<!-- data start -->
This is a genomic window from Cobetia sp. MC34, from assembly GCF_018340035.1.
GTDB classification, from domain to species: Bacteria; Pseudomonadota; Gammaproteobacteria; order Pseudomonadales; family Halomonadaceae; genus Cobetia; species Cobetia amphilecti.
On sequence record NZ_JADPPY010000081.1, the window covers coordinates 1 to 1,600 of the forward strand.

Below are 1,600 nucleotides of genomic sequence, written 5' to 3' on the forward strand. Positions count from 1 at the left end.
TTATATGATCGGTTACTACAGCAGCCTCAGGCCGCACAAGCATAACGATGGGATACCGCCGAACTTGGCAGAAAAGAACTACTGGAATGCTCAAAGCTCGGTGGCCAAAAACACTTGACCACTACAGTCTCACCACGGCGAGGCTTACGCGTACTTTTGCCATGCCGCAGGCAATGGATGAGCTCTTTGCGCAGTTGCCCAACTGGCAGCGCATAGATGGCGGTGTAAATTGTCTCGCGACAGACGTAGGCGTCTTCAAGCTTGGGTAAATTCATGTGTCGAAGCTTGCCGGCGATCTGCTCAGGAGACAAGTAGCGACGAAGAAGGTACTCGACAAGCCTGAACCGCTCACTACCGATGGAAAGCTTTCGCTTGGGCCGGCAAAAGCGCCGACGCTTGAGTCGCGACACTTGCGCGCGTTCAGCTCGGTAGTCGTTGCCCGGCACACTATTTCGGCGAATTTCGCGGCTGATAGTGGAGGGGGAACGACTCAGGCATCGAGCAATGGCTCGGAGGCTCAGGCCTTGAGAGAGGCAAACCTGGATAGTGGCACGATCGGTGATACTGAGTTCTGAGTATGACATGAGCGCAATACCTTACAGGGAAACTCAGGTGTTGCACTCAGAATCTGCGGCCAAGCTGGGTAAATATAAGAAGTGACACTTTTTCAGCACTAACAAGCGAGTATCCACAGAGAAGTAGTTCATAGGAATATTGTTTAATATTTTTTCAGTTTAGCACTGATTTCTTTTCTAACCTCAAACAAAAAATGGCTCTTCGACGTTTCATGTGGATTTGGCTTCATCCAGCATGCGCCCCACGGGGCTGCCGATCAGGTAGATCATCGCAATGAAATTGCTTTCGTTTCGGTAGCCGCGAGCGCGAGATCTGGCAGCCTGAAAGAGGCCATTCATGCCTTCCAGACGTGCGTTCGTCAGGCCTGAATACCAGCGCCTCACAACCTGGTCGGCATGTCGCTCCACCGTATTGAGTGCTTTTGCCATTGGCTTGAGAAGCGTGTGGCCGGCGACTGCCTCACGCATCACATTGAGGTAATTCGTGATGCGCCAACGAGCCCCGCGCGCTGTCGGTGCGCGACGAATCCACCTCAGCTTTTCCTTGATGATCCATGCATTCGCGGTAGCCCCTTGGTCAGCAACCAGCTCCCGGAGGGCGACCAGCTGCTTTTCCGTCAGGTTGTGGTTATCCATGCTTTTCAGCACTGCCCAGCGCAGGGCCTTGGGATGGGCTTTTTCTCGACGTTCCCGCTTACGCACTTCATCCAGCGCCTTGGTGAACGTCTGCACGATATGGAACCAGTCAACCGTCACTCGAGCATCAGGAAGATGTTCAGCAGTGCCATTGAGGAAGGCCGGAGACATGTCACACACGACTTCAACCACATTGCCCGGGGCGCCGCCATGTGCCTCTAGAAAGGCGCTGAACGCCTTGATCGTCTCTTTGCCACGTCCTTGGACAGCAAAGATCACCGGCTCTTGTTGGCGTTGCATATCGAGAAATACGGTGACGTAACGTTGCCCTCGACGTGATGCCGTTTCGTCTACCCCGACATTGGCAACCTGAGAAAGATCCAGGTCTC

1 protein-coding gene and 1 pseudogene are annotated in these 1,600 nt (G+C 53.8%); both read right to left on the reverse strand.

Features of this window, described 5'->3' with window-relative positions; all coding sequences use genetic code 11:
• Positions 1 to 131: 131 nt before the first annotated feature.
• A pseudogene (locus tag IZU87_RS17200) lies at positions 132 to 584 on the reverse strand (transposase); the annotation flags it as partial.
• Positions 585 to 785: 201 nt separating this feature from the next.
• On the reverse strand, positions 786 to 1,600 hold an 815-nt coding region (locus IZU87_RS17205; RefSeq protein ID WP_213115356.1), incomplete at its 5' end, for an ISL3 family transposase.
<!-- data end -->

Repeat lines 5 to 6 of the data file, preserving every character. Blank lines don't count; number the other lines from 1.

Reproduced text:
TTATATGATCGGTTACTACAGCAGCCTCAGGCCGCACAAGCATAACGATGGGATACCGCCGAACTTGGCAGAAAAGAACTACTGGAATGCTCAAAGCTCGGTGGCCAAAAACACTTGACCACTACAGTCTCACCACGGCGAGGCTTACGCGTACTTTTGCCATGCCGCAGGCAATGGATGAGCTCTTTGCGCAGTTGCCCAACTGGCAGCGCATAGATGGCGGTGTAAATTGTCTCGCGACAGACGTAGGCGTCTTCAAGCTTGGGTAAATTCATGTGTCGAAGCTTGCCGGCGATCTGCTCAGGAGACAAGTAGCGACGAAGAAGGTACTCGACAAGCCTGAACCGCTCACTACCGATGGAAAGCTTTCGCTTGGGCCGGCAAAAGCGCCGACGCTTGAGTCGCGACACTTGCGCGCGTTCAGCTCGGTAGTCGTTGCCCGGCACACTATTTCGGCGAATTTCGCGGCTGATAGTGGAGGGGGAACGACTCAGGCATCGAGCAATGGCTCGGAGGCTCAGGCCTTGAGAGAGGCAAACCTGGATAGTGGCACGATCGGTGATACTGAGTTCTGAGTATGACATGAGCGCAATACCTTACAGGGAAACTCAGGTGTTGCACTCAGAATCTGCGGCCAAGCTGGGTAAATATAAGAAGTGACACTTTTTCAGCACTAACAAGCGAGTATCCACAGAGAAGTAGTTCATAGGAATATTGTTTAATATTTTTTCAGTTTAGCACTGATTTCTTTTCTAACCTCAAACAAAAAATGGCTCTTCGACGTTTCATGTGGATTTGGCTTCATCCAGCATGCGCCCCACGGGGCTGCCGATCAGGTAGATCATCGCAATGAAATTGCTTTCGTTTCGGTAGCCGCGAGCGCGAGATCTGGCAGCCTGAAAGAGGCCATTCATGCCTTCCAGACGTGCGTTCGTCAGGCCTGAATACCAGCGCCTCACAACCTGGTCGGCATGTCGCTCCACCGTATTGAGTGCTTTTGCCATTGGCTTGAGAAGCGTGTGGCCGGCGACTGCCTCACGCATCACATTGAGGTAATTCGTGATGCGCCAACGAGCCCCGCGCGCTGTCGGTGCGCGACGAATCCACCTCAGCTTTTCCTTGATGATCCATGCATTCGCGGTAGCCCCTTGGTCAGCAACCAGCTCCCGGAGGGCGACCAGCTGCTTTTCCGTCAGGTTGTGGTTATCCATGCTTTTCAGCACTGCCCAGCGCAGGGCCTTGGGATGGGCTTTTTCTCGACGTTCCCGCTTACGCACTTCATCCAGCGCCTTGGTGAACGTCTGCACGATATGGAACCAGTCAACCGTCACTCGAGCATCAGGAAGATGTTCAGCAGTGCCATTGAGGAAGGCCGGAGACATGTCACACACGACTTCAACCACATTGCCCGGGGCGCCGCCATGTGCCTCTAGAAAGGCGCTGAACGCCTTGATCGTCTCTTTGCCACGTCCTTGGACAGCAAAGATCACCGGCTCTTGTTGGCGTTGCATATCGAGAAATACGGTGACGTAACGTTGCCCTCGACGTGATGCCGTTTCGTCTACCCCGACATTGGCAACCTGAGAAAGATCCAGGTCTC

1 protein-coding gene and 1 pseudogene are annotated in these 1,600 nt (G+C 53.8%); both read right to left on the reverse strand.